Virus-hit British cruise ship docks in Cuba

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The British cruise ship MS Braemar docked, after it was stranded for more than a week in the Caribbean due to several confirmed cases of COVID-19, in the Port of Mariel, Cuba. (Reuters)
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The British cruise ship MS Braemar docked, after it was stranded for more than a week in the Caribbean due to several confirmed cases of COVID-19, in the Port of Mariel, Cuba. (Reuters)
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Updated 18 March 2020

Virus-hit British cruise ship docks in Cuba

  • The MS Braemar has more than 1,000 people aboard including five confirmed coronavirus cases and more than 50 people in isolation
  • The ship operated by Fred Olsen Cruise Lines and carrying 682 passengers and 381 crew docked at 7:00 am (1100 GMT) in the Port of Mariel

MARIEL, Cuba: A British cruise ship that was turned away from Barbados and the Bahamas over coronavirus infections docked in Cuba on Wednesday.
The MS Braemar has more than 1,000 people aboard including five confirmed coronavirus cases and more than 50 people in isolation due to showing flu-like symptoms.
The ship operated by Fred Olsen Cruise Lines and carrying 682 passengers and 381 crew docked at 7:00 am (1100 GMT) in the Mariel industrial port 45 kilometers (30 miles) west of the capital Havana, AFP reporters at the scene said.
Cuba’s government had agreed to allow the ship to dock for “humanitarian reasons.”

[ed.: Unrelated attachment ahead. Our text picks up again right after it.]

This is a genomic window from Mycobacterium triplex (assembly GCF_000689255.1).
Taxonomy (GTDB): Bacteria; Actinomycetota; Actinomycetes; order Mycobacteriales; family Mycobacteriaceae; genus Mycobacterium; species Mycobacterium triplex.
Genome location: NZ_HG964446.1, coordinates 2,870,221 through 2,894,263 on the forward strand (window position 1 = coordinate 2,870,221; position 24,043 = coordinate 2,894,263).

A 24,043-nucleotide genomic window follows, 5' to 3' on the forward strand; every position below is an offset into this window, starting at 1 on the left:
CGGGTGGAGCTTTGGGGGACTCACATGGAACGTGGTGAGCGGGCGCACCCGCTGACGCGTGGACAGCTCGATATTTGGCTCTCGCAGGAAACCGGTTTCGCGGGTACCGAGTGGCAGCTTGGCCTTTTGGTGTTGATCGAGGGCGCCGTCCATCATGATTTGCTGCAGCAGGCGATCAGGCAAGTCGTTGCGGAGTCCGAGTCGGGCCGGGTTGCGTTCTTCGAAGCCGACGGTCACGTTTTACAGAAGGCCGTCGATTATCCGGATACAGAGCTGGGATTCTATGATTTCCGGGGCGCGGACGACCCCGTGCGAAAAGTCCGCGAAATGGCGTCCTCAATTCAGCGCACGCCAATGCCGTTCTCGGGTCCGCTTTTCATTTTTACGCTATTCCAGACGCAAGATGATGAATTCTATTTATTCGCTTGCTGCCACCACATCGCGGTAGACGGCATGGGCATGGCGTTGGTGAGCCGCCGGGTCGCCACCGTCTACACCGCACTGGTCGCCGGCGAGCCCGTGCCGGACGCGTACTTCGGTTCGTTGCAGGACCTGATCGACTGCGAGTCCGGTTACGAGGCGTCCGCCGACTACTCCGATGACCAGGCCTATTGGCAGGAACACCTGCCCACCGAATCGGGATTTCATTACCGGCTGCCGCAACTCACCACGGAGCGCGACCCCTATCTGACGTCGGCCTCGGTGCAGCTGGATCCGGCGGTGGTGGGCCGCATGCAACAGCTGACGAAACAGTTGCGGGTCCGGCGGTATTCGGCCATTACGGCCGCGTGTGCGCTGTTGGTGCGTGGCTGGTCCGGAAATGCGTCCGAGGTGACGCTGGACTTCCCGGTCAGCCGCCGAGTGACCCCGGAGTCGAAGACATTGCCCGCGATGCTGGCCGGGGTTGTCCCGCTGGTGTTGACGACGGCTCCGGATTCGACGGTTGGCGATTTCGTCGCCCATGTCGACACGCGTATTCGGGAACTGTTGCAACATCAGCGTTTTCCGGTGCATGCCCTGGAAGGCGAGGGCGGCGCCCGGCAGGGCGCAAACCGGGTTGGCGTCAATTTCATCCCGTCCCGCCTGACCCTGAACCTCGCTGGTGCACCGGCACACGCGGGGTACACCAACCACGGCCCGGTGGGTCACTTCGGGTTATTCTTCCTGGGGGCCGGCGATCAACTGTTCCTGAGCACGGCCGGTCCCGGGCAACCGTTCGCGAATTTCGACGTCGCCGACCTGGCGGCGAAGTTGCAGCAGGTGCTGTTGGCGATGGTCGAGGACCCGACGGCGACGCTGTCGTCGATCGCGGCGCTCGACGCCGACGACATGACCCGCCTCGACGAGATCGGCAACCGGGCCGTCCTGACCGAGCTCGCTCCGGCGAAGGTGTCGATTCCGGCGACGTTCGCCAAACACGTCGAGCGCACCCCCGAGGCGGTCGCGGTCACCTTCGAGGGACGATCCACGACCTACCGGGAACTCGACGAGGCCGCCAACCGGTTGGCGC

“We are very grateful to the Cuban government for swiftly enabling this operation and for their close co-operation to make sure it could be successful,” said British Foreign Minister Dominic Raab.
After disembarking, the passengers and crew will be taken to Havana’s Jose Marti international airport before they are transported to Britain in four planes.
“We’ve applied all the measures for a secure, hospitable and rapid transfer of the ship’s passengers and crew,” foreign ministry head of press, Juan Antonio Fernandez said on Tuesday.
According to the Fred Olsen Internet page, those that have contracted the virus and those displaying flu-like symptoms, alongside their families, will be repatriated on a separate flight with “medical professionals available.”
On arrival they will be obliged to “self-isolate for 14 days.”
“Any guests who are considered not to be well enough to fly will be offered support and medical treatment in Cuba,” the UK-based but Norwegian-owned company added.
Cuba has recorded just seven coronavirus cases but unlike much of the rest of Latin America has so far kept its borders open.
The Caribbean island nation is largely reliant on tourism revenue.


Religion, no bar: Muslim group cremates Hindus as virus fear grips Mumbai

Updated 32 min 38 sec ago

Religion, no bar: Muslim group cremates Hindus as virus fear grips Mumbai

  • Officials say a majority are under lockdown or afraid to perform last rites

NEW DELHI: Pratamesh Walavalker was always proud of living in a well-connected area with neighbors and relatives who look out for each other.

However, the resident of Dombivali East, nearly 70 kilometers from India’s financial capital Mumbai, experienced a harsh reality check on Thursday.

None of his neighbors or more than 100 relatives responded to his calls for help when his 57-year-old father died of coronavirus-related complications.

Help, he said, finally arrived in the form of Iqbal Mamdani and his group of Muslim volunteers, who took his father’s body to a cremation ground for his last rites.